With the release of a 140mm travel, full-suspension electric mountain bike called the Overvolt, Lapierre are aiming to counter the assumption that ‘e-bike‘ and ‘performance’ are mutually exclusive terms.
The Overvolt will cost €4,200, with UK pricing to be confirmed. The machine won’t be available to US or Asian markets. A hardtail model will also be available, costing €3,000.
The bike uses a brand new, 400W Bosch Performance pedal-assist motor that integrates into the aluminium frame, providing both increased range and greater ground clearance than the German engineering giant’s previous efforts.
Although the system doesn’t have regenerative braking, Lapierre say they selected it because it keeps mass low, with the least impact on handling despite the additional weight. It also means improved suspension performance over hub-based motors.
The Overvolt uses the latest-gen Bosch pedal-assist motor
While Lapierre’s other full-suspension bikes use their OST+ multi-link platform, the Overvolt employs a high single pivot with linkage driven shock, as the motor removes the need for such an efficient pedalling platform.
It’s still designed to perform like the real deal, though, as company boss Gile Lapierre explained: “We paid a lot of attention to the suspension, to the brakes. This is a real mountain bike.”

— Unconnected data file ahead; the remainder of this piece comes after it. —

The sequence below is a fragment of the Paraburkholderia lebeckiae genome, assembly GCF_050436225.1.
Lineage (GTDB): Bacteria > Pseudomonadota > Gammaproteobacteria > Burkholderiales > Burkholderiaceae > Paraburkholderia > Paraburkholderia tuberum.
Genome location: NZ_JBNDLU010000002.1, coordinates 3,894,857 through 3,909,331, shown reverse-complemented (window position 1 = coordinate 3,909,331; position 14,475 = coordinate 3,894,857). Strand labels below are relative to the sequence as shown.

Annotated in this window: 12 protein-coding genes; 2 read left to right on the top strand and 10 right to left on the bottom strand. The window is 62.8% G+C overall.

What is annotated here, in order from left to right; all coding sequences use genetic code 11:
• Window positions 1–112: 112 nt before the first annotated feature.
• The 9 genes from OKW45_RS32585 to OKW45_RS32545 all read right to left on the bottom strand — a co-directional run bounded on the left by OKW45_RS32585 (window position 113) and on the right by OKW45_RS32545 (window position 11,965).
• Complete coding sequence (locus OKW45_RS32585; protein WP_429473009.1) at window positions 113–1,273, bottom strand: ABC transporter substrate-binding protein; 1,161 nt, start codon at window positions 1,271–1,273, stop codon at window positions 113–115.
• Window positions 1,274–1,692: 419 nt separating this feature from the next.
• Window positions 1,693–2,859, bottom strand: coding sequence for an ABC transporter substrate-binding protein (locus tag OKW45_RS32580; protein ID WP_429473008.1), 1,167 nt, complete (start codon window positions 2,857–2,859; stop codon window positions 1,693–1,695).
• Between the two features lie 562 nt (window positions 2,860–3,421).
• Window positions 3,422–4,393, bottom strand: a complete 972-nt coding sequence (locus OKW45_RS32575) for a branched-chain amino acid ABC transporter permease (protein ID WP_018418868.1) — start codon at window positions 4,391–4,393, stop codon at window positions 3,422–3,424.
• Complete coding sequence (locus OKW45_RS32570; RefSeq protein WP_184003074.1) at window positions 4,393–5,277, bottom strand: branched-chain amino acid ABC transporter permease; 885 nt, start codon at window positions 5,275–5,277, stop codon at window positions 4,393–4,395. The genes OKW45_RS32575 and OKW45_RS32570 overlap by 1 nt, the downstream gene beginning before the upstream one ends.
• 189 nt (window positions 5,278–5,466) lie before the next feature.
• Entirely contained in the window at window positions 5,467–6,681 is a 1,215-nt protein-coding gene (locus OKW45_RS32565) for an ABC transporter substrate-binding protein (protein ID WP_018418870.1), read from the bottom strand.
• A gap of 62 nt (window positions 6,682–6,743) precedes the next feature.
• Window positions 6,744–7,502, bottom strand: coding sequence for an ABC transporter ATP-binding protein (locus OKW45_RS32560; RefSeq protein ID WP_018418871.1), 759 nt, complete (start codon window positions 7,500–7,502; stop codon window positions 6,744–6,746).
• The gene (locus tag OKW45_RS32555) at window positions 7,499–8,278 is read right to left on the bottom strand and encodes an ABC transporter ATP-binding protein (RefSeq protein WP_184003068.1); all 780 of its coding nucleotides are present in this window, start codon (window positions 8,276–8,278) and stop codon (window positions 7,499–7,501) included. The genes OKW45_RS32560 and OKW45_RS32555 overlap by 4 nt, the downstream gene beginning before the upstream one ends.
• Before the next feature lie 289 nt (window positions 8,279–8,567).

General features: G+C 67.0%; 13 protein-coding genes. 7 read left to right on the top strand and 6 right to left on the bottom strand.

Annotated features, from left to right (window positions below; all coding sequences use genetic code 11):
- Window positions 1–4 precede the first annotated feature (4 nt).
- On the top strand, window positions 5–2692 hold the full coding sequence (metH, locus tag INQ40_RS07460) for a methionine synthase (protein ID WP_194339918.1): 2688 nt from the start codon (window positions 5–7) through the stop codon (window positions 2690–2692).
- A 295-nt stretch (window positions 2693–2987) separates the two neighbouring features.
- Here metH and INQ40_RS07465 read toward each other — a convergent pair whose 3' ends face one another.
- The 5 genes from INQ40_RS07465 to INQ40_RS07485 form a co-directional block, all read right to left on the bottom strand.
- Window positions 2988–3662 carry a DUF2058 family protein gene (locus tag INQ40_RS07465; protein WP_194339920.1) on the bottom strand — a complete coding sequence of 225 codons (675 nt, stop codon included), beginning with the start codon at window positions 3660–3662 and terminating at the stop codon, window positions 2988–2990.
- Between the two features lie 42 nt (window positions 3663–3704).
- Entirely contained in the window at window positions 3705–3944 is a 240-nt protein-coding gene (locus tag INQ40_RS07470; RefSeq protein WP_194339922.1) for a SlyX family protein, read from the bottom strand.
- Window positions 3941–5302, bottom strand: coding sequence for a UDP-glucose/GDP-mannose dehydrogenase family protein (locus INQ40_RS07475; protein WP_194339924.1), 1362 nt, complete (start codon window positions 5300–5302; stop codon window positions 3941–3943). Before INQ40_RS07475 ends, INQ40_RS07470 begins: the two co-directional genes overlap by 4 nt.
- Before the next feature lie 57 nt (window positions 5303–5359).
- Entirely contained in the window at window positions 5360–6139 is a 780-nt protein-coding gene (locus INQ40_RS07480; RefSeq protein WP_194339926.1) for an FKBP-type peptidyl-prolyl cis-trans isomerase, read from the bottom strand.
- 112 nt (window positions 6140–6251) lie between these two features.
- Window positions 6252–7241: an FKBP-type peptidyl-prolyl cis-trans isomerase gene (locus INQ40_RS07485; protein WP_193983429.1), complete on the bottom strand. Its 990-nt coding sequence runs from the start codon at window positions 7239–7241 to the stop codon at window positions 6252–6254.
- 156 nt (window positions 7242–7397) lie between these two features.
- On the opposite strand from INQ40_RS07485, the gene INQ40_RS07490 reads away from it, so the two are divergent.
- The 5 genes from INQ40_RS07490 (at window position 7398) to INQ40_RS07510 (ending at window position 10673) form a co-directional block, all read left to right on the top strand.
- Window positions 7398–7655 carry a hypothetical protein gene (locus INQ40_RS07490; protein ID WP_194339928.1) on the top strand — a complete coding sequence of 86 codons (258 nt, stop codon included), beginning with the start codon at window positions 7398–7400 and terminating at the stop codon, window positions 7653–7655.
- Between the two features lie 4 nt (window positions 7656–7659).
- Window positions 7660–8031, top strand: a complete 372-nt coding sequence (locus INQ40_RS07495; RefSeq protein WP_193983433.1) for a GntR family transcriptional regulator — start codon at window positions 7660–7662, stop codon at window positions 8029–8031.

Even Lapierre test rider and racing legend Nico Vouilloz is said to be impressed with the machine, with a single planned test loop turning into three. He’s said to be after one to allow both his wife and father to keep pace with him on training rides.
However, Gile said that convincing enthusiast mountain bikers to add electricity into the mix isn’t really the point of the Overvolt. It’s designed to allow those who lack or have lost fitness to ride alongside friends and family on proper off-road trails. “We’re in [this market] because we believe in it, not because it’s a trend,” he explained.
We don’t have full information on the technical specification of the motor. But during the brief presentation we determined that it uses some kind of planetary gear arrangement to step up the small drive ring about 2.5 times, again increasing ground clearance over the old design, which required a traditionally sized ring. Production models will feature both a ‘sump’ bashguard and chainguide.
The bar-mounted unit controls the motor’s output in four steps
In accordance with EU law, the machine is limited to a top speed of 25kph. The motor phases out assistance as it hits the limit, three sensors measure cadence, speed and pedalling force to smoothly apply power when needed, and the 32-bit processor samples inputs 1,000 times a second.
The lithium ion battery is designed to be easy to remove but can be charged on or off the bike, with partial charges not impacting on battery service life. In use it will last between two to three hours, to give a range of 30 to 90km between charges depending on which of the four assistance settings is selected via a remote.
Level of assistance, estimated range, and speed and distance are all displayed via a central console, which includes a USB port for charging devices on the go.